You had a disadvantaged youth. You missed those nights of New England snow storms where the snow literally blew in your MGA cockpit between windshield and convertible top bow. Oh the pleasure and joy of stuffing rags and towels up there at visor level to keep out the elements.
      You mere novice…no meaningful road background in true British motoring…so sad for you…

      2+
      • Tommy Brown

        Nice headlights on that beauty indeed.

        2+
    • Donek

      Isn’t everything an acquired taste? It’s that ‘basic…with so little to them’ which is for many so attractive. So much of the feel and sound of the road and of the machine and let’s not forget the elements 🙂 and not difficult to maintain.
      This will make someone a really delightful project.

      0
  4. Big Al

    Great find. That one has so much life left in it. Preserve and enjoy.

    3+
    • AutoArcheologist AutoArcheologist Member

      Thanx Al,
      I agree 100%
      Any questions, please don’t hesitate to contact me and/or comment here. I do have a day job and will answer as quickly as I can. BTW, this little red Brit has a period GM heater installed.

      Thanx!

      Talk soon,

      2+
  5. Lee

    l would cut the back off and graft it on to a Harley for a neat three wheeler and make a couch out of the seat and a wall hanger out of the front two feet and tubes for the kids for swimming and ebay the rest

    1+
  6. Steve

    So far, pretty cheap. My Dad had a friend with one, rode with him a lot and my Dad’s favorite expression about it (and other sports cars of that era) was, “It felt like you were dragging your butt on corduroy.”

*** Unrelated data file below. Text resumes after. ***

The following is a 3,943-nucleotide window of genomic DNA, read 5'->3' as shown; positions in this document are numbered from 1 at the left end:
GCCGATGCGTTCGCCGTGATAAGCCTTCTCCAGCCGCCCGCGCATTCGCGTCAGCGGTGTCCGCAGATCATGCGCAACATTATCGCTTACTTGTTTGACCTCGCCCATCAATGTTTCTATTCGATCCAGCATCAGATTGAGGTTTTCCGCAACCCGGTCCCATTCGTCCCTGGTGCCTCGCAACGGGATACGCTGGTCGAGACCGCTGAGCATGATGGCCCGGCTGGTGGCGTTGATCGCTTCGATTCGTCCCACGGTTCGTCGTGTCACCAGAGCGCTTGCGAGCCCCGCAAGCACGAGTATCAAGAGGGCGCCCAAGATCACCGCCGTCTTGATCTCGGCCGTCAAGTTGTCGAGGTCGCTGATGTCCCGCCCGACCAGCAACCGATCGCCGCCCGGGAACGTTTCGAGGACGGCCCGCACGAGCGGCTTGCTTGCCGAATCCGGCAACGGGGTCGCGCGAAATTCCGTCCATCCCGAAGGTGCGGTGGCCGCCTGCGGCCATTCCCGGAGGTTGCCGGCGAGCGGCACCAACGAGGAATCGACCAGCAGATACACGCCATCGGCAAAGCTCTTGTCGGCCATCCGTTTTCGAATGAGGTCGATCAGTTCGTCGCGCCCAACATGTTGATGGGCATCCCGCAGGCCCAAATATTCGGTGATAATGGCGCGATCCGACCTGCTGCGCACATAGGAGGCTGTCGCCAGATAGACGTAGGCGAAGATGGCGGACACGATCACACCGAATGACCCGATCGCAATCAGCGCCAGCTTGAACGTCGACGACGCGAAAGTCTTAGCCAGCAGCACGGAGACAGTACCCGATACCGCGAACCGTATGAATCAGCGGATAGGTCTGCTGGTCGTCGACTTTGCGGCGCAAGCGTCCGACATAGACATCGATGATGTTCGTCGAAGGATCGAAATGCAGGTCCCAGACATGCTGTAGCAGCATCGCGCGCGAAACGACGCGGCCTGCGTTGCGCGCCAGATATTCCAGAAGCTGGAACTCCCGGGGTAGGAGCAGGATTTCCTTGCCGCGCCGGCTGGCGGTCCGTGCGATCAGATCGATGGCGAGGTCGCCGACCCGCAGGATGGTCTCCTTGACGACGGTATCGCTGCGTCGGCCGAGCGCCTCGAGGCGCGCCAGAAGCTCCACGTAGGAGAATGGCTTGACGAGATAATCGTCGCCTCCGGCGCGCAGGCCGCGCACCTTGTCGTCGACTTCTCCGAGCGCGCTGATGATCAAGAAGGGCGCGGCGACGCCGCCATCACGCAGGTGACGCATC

3+
  7. Bruce Best

    I can tell you that since it is in good mechanical shape and the body is neither rusted or damaged that two hard working young men can restore one of these, completely strip the metal, repaint and reassemble one of these in two weeks. It helps if you send the interior out to be done along with the top and per my mantra of replace the wiring harness but you can drive what seems like a new car in two weeks of hard work by two car nuts.

    And what is amazing is the feeling of accomplishment and the amount of fun the process is. Good luck to who ever purchases it and have fun.

    5+
  8. tugdoc

    When I was a kid in the 50s a TD was parked near a factory daily. I loved the look of that red MG. I would look for it whenever I was in the area. One day it was gone but in it’s place was a brand new MGA also red. Dang choices choices GLWTS

    3+
  9. oldmgguy

    Had a couple of these ’53 shown here, still have one a ’51 bought on a used car lot in ’63. Absolutely love the ingenuity of the windshield defoggers on the car for sale………never seen that before GLWTS

    2+
  10. Bmac Bmac Member

    Assuming this car is still on the east coast, should of ask earlier

    0
    • Bmac Bmac Member

      Never mind, must of missed it.

      0
  11. AutoArcheologist AutoArcheologist Member

    Hi BMac,
    Yes the little red Brit is in Middletown, CT.
    Assuming you take her home, where are you located?

    0
    • Bmac Bmac Member

      Concord, Michigan

      0
  12. Tom Lange

    It’s a very late car – the 28th from the end of production run. The last car (excluding a prototype that was finished dead last) was TD29915, and this one is TD29887.

    3+
  13. Chuck F 55chevy

    Love T-Series, finally got one, the best, a 1500! New wood, new paint, new interior kit, some assembly required.

    2+
  14. AutoArcheologist AutoArcheologist Member

    Just a quick follow up.
    Bmac and I contacted each other immediately after the auction.
    He scheduled a time to drive out from Michigan that weekend. he brought cash. He drove the 11+ hours out, put the car on a trailer and turned around and drove back…
    He has an awesome plan for the car. Get her running and enjoy her as she is at his cottage on the lake somewhere in the “wilds” of MI.
    Everything went well and very smoothly.

    Thanx Barn Finds!!

    Talk soon,

    1+